The Department of Correctional Services is looking for the most talented entertainers behind bars and has launched the UR Slam Factor Inmate Talent Search.
On Monday at the Pollsmoor Correctional Centre, bandiete belted out songs, showed their dance moves and recited poems to try and make the cut.
The talent search is the brainchild of Shirley Paulse, the CEO of Women Taking Action.
The Tokai NGO works with prisoners to try and improve their conditions in jail.
It previously ran a pap smear campaign for female offenders.
Shirley says she got the idea for the talent show two years ago and wants to break the stereotypes people form of prisoners.
“If you come to prison, the community automatically label you as jailbirds. But how many innocent prisoners are there?" she asks.
“They can’t go back into the community because they don’t have enough money [to make a living].”
“The area commissioner and I are always in communication, I told him I want to start this talent show to create change.”
One hopeful is Nombuyiselo Ngesi, 40, who says she wasn’t nervous taking the stage because singing is her passion.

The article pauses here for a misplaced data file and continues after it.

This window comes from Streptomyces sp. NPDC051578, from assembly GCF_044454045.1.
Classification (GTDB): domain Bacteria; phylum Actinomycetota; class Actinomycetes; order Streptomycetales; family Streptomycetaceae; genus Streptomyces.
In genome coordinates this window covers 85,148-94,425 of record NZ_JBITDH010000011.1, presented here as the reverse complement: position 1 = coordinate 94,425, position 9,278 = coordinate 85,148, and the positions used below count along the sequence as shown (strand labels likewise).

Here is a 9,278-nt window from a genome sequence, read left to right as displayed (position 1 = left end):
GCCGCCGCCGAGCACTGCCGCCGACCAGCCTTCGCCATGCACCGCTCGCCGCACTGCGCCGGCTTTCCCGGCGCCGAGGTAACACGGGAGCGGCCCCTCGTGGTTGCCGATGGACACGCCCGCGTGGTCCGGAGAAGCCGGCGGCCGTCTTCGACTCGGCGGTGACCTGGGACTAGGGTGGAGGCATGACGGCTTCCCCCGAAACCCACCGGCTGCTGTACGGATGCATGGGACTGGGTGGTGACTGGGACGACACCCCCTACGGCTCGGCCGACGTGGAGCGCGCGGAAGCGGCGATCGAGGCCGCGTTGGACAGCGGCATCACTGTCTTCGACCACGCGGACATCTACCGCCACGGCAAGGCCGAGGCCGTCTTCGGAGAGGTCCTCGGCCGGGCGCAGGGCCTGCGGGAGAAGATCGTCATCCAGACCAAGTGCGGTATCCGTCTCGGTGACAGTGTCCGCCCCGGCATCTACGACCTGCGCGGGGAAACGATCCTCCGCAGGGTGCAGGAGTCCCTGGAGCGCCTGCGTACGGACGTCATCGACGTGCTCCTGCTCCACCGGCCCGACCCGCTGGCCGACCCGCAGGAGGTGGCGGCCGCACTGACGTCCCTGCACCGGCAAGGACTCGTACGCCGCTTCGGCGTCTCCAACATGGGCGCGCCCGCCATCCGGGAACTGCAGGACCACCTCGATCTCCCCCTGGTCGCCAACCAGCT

“I’ve always wanted to be a musician, and I’ve been in the industry before, but it didn’t work out. I believe it wasn’t my time,” she says.
“I am praying that I win the talent search, so that it can be a door opener for me, cause I don’t want to go back and do the things I was doing.”
Area Commissioner Clifford Mketshane says after seeing the talent during the auditions, he is as excited as the prisoners.
The competition boasts a panel of well-known judges, such as comedian Gino Fernandez, musician Auriel Hayes and actress Michelle Maxwell.
Auditions started on February 6 and will run until the end of April, with the judges set to audition about 1200 inmates and parolees.
The finals will take place on April 29, where the winner will be announced at a gala event.